3 Ways to Use Curated Content to Start a New Online Community
Starting an online community is an ambitious task. Not only does it require a community manager to wear many hats to ensure a strong foundation is being laid, but it also calls for a great deal of enthusiasm.
It can be challenging and overwhelming to know what to focus on, what to prioritize, and how to fuel the community so that it takes hold and grows.
Feverbee calls this stage in an online community’s lifecycle the Inception stage.
During Inception, it’s critical that a community manager initiate discussions with invited members to encourage participation and build relationships.
These discussions should lay the groundwork for what the online community does and who it is for.
This involves a lot of managing of moving parts and, quite frankly, can often cause a heavy workload and a big headache for community managers. The solution? Curated content.
Using curated content to fuel an emerging community helps to reduce the constant hardship of creating brand new content and gives the new content that is created an even longer shelf-life.
Download our free eBook: 9 Secrets to Keeping Your Community Content Fresh
Why Curated Content Helps Build New Communities in the Inception Stage
During this delicate “startup” phase, audience members need information to help them better understand what this new online community is all about and what role they want to take in it and why.
Here are three ways curated content helps to establish this strong foundation for online communities:
- Curated content helps to get people’s buy-in when they aren’t so familiar with your original content just yet.
- Curated content educates members on the problem that exists in your space and what your community aims to do as a result.
- Curated content helps to build credibility and aligns your community with other influencers and partners.
Types of Curated Content to Use During the Inception Stage
There are a variety of ways you can use third-party content to engage your community. In the Inception stage, it’s best to focus on the ways that will help get that buy-in, educate on relevant topics, and encourage participation.
Showcasing content from a credible influencer in your space will help encourage buy-in. To illustrate, let’s look at Wearwell, an ethical subscription box brand.
They’re in the early stages of building a community that deeply cares about sustainable, eco-friendly, fair trade fashion accessible for all. In Spring 2017, they launched their Indiegogo campaign, raising 173% of their target goal.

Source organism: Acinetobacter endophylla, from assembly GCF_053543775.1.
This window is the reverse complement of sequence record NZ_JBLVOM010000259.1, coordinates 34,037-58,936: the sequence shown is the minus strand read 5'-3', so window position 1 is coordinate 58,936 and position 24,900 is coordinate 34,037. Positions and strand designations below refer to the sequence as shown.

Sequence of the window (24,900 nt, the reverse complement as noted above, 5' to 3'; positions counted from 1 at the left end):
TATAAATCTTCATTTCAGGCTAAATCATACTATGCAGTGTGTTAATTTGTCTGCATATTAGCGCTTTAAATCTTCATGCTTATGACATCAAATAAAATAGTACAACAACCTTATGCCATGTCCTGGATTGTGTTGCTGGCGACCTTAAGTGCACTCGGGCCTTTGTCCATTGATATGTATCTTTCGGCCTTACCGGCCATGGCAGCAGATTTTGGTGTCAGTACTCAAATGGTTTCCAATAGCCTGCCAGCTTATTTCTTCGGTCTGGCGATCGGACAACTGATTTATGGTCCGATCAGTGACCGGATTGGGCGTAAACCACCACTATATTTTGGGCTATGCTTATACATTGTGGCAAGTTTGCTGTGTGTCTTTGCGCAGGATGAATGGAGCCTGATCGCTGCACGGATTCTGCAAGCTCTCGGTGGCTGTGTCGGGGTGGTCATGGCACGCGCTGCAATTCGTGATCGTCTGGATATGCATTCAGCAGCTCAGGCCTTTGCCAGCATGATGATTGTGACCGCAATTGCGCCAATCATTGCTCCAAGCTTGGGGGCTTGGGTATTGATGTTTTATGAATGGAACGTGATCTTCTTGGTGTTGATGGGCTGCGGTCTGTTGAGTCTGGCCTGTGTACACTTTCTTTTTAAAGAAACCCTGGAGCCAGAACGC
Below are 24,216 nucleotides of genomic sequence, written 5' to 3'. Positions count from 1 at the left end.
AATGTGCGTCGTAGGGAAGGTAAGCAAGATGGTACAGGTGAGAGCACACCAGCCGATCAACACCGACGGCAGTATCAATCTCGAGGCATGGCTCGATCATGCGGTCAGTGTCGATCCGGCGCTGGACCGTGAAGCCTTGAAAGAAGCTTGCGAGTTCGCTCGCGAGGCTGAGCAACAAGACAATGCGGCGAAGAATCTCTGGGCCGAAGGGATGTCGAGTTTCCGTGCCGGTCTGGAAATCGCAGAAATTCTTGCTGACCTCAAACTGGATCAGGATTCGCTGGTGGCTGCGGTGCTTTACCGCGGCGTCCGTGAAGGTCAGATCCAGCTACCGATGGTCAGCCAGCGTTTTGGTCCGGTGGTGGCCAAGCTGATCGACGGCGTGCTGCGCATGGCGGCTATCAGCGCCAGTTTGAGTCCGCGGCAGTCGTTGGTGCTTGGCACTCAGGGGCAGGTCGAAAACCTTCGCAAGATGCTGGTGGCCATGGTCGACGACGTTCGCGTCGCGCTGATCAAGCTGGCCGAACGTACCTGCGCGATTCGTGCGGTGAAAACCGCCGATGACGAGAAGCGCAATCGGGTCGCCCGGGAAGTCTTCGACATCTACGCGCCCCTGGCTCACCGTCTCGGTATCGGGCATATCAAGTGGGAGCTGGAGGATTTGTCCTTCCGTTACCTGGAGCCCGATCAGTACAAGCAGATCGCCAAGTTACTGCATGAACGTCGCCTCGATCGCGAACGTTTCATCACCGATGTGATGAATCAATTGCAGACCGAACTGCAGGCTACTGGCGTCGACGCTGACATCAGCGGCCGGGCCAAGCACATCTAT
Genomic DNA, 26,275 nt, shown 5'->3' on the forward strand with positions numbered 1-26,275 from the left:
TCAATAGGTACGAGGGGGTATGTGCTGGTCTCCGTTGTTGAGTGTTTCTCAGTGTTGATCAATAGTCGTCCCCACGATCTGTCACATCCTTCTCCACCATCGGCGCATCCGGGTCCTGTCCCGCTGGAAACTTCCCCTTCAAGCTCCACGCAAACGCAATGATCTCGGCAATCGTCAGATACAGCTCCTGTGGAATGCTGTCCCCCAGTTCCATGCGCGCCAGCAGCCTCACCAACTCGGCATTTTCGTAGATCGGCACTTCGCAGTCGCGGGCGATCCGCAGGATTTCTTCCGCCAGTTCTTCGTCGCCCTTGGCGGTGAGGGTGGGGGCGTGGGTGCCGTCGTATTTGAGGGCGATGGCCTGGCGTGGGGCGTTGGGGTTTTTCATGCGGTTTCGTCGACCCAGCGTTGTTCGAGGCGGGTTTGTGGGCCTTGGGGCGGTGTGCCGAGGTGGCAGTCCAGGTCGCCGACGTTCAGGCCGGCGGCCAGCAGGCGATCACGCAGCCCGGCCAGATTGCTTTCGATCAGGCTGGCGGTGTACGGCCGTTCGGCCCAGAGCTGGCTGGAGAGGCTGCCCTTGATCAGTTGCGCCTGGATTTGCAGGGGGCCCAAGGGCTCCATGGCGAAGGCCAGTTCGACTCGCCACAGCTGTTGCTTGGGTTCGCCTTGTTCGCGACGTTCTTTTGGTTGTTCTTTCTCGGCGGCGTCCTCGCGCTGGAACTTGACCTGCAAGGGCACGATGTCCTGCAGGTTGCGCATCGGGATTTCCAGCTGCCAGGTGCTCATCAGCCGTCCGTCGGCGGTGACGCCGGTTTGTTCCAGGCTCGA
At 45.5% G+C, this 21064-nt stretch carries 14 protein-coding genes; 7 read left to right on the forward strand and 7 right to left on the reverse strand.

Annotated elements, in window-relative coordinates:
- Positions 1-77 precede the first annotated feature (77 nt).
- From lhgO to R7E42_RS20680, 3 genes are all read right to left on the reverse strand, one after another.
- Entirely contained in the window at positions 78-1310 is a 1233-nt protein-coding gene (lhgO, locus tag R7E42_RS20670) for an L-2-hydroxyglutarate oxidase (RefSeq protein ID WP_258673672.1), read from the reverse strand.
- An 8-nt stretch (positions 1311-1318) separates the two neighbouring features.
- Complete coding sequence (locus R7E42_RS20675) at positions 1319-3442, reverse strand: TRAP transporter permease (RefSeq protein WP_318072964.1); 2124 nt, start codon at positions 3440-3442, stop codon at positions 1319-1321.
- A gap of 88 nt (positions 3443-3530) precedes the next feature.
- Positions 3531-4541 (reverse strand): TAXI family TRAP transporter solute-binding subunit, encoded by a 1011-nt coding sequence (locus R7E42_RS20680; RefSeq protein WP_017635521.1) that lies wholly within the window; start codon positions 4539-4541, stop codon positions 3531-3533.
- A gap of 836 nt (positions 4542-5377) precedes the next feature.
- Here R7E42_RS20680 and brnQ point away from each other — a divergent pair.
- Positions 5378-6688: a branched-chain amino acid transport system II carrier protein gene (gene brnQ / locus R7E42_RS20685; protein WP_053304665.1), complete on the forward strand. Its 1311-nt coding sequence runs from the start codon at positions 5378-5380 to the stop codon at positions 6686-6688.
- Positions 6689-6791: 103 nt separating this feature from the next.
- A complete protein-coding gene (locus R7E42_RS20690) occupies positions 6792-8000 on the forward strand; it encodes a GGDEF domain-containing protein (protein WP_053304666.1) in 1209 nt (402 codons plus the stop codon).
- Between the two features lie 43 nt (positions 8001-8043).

On their Instagram account, they curate quotes and third-party content from other brands and individuals who are already doing great things in the ethical shopping space.
They discuss related topics, such as consciousness, to build awareness, form connections with those who already support those brands and educate newcomers on why their mission is important and what they hope to accomplish together.
A key goal during the Inception stage is to capture interest and be seen as the hub for knowledge on the topics that really matter to your community. A great way to accomplish this in the Inception stage is by sharing relevant news. Ask yourself:
- What’s going on right now that deals directly with the solution you provide?
- What new trends are emerging in your space and what are people saying about it?
- What content are current and trusted thought leaders publishing and sharing?
This doesn’t always have to look like news articles, either. A unique example is the company, Oculus, a brand that creates premium virtual reality gaming gear.
Oculus’ success depends on highly anticipated and well-reviewed games, so they’ve built an online forum that caters to both developers that build games for their platform and players who use their virtual reality headsets.
Oculus makes use of news by posting release notes, formatted and repositioned based on which audience they are speaking to.
Remember, these audiences care deeply about new updates to products, so this is both timely and highly relevant.
Done daily, weekly or monthly, the recap brings together relevant discussions in your space. Use content created and curated by your own members and add in third-party sourced information.
By building value consistently, your members will view your community and its recap as an important, timely and reliable source of relevant information for them. It will have a strong pull effect over time.
A great example of this is the Breast Cancer Network of Australia. Through their groups, they offer content specifically niched to the audience, like Young Women, fighting breast cancer.
On the other end, they do a weekly Friday update, where they round up and highlight all community discussions, upcoming local events and relevant news.
Learn More About Using Curated Content in Every Stage of Your Community’s Lifecycle
By utilizing curated content effectively, your new online community is sure to gain traction and lay the foundation for growth.
To learn the ways to use curated content in the other stages of the online community lifecycle, download our free eBook: 9 Secrets to Keeping Your Community Content Fresh, co-authored by our friends at Vanilla.